“Called GraphExeter, the material could revolutionize the creation of wearable electronic devices, such as clothing containing computers, phones and MP3 players,” a release by the University states.
The material could also be used to create mirrors or windows with computerized interactive features according to the developers.
The material is transparent over a wide light spectrum and could increase the efficiency of solar panels by 30 percent.
Adapted from graphene, GraphExeter is much more flexible than indium tin oxide (ITO), the main conductive material currently used in electronics. At just one-atom-thick, graphene is the thinnest substance capable of conducting electricity.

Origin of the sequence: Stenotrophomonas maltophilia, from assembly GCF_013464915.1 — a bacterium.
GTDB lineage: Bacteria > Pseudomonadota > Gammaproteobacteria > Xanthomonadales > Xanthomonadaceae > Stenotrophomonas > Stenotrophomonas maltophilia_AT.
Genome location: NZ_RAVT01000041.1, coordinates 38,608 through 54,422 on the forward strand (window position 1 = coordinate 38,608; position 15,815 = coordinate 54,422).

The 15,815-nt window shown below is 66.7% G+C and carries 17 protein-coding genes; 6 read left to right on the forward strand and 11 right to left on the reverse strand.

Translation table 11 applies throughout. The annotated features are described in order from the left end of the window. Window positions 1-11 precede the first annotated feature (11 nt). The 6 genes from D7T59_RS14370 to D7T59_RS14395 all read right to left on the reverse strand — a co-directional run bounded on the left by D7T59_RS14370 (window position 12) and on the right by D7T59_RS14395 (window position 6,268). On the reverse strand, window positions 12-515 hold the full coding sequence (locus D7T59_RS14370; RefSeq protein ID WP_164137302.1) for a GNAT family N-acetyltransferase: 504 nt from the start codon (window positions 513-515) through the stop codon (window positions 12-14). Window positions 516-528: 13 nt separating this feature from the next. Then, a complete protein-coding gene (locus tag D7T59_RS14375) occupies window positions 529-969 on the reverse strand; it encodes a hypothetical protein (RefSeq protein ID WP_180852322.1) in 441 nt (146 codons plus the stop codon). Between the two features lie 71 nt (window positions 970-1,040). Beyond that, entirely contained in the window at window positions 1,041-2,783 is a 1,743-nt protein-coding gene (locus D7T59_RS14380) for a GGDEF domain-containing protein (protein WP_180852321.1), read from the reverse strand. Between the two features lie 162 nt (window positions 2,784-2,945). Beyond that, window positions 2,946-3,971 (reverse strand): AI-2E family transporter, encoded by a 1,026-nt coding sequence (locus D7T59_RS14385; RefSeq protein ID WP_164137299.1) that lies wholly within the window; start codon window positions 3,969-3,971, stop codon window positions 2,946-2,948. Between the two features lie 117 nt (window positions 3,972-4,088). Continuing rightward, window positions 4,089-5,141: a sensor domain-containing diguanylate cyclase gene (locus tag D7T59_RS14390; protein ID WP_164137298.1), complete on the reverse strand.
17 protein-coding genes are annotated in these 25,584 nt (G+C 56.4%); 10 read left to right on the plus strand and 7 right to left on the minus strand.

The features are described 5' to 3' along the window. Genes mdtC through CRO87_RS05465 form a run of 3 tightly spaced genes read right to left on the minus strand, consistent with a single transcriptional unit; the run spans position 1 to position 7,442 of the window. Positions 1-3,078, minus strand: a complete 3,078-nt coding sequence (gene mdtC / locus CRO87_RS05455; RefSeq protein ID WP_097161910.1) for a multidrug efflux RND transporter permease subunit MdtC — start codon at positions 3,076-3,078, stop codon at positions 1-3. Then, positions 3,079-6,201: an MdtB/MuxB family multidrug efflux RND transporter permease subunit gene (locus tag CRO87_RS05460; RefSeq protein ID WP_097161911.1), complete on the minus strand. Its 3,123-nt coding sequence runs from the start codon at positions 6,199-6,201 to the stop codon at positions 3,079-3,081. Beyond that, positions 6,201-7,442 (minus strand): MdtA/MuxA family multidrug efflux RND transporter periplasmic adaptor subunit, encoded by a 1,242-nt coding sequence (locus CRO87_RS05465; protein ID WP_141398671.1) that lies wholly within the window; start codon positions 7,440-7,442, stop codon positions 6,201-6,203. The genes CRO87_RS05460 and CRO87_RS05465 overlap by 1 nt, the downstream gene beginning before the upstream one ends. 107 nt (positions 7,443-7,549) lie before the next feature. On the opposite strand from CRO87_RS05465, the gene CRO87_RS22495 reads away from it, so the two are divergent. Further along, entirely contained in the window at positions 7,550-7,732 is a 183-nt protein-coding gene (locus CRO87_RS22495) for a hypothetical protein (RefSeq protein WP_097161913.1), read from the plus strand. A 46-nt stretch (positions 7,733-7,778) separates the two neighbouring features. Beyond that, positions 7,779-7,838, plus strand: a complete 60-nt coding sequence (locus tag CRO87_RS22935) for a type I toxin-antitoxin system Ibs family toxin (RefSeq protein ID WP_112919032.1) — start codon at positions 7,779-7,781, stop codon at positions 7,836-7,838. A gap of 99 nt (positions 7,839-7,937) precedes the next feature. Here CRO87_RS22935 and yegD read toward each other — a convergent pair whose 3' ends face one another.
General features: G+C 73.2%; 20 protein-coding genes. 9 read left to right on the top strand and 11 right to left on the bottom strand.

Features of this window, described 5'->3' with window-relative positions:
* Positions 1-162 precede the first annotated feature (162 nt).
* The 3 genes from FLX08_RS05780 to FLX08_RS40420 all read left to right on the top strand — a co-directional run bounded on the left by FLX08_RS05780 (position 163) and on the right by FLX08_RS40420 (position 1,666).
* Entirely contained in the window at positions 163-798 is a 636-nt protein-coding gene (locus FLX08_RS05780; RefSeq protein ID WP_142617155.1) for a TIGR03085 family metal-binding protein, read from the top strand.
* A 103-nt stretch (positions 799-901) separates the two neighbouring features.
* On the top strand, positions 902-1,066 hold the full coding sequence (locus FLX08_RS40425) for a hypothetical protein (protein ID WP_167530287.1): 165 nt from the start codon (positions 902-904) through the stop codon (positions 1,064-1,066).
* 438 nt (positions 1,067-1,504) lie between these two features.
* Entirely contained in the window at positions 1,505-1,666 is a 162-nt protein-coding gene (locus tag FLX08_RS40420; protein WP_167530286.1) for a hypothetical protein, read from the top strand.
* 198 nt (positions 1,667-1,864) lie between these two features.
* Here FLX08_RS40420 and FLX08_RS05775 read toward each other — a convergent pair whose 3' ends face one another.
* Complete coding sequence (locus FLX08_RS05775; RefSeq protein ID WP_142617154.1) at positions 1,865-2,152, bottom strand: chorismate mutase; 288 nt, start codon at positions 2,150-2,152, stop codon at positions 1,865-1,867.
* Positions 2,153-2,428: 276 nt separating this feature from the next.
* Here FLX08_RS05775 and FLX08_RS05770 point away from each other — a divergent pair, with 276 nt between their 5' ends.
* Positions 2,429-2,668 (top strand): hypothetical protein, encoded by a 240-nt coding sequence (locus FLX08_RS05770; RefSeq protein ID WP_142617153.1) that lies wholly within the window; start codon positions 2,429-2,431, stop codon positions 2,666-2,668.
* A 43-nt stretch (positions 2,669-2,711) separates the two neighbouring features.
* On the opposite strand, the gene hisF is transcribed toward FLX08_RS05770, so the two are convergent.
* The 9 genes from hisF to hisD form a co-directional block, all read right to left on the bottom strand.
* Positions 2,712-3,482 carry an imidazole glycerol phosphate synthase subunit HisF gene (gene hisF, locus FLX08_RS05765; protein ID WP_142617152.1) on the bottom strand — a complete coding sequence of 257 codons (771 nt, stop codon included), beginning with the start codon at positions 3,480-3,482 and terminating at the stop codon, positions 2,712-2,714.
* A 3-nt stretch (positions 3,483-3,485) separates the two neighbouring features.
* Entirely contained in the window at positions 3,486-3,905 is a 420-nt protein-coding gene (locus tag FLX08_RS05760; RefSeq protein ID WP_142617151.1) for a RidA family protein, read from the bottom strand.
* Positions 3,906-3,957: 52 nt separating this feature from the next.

ITO is becoming increasingly expensive and is a finite resource, expected to run out in 2017.
Lead researcher, University of Exeter engineer Dr Monica Craciun said: “GraphExeter could revolutionize the electronics industry. It outperforms any other carbon-based transparent conductor used in electronics and could be used for a range of applications, from solar panels to ‘smart’ tee-shirts. We are very excited about the potential of this material and look forward to seeing where it can take the electronics industry in the future.”
These research findings are published in the journal Advanced Materials.